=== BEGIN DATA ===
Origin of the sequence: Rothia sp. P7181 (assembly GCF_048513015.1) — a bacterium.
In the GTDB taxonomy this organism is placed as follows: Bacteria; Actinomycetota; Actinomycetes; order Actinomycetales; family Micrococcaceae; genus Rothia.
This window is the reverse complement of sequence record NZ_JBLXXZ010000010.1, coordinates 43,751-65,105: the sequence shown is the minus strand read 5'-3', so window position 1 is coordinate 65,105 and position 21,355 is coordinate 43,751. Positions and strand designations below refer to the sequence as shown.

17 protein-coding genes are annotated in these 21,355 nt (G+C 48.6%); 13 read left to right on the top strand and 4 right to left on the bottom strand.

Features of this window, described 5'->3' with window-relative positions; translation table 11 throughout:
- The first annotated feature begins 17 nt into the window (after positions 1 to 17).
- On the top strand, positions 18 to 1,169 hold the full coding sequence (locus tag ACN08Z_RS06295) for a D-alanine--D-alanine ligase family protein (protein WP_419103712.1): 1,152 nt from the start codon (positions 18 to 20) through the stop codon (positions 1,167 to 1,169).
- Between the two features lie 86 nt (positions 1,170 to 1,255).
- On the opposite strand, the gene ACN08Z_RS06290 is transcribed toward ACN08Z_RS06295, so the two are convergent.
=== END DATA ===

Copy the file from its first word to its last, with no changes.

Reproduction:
Origin of the sequence: Rothia sp. P7181 (assembly GCF_048513015.1) — a bacterium.
In the GTDB taxonomy this organism is placed as follows: Bacteria; Actinomycetota; Actinomycetes; order Actinomycetales; family Micrococcaceae; genus Rothia.
This window is the reverse complement of sequence record NZ_JBLXXZ010000010.1, coordinates 43,751-65,105: the sequence shown is the minus strand read 5'-3', so window position 1 is coordinate 65,105 and position 21,355 is coordinate 43,751. Positions and strand designations below refer to the sequence as shown.

17 protein-coding genes are annotated in these 21,355 nt (G+C 48.6%); 13 read left to right on the top strand and 4 right to left on the bottom strand.

Features of this window, described 5'->3' with window-relative positions; translation table 11 throughout:
- The first annotated feature begins 17 nt into the window (after positions 1 to 17).
- On the top strand, positions 18 to 1,169 hold the full coding sequence (locus tag ACN08Z_RS06295) for a D-alanine--D-alanine ligase family protein (protein WP_419103712.1): 1,152 nt from the start codon (positions 18 to 20) through the stop codon (positions 1,167 to 1,169).
- Between the two features lie 86 nt (positions 1,170 to 1,255).
- On the opposite strand, the gene ACN08Z_RS06290 is transcribed toward ACN08Z_RS06295, so the two are convergent.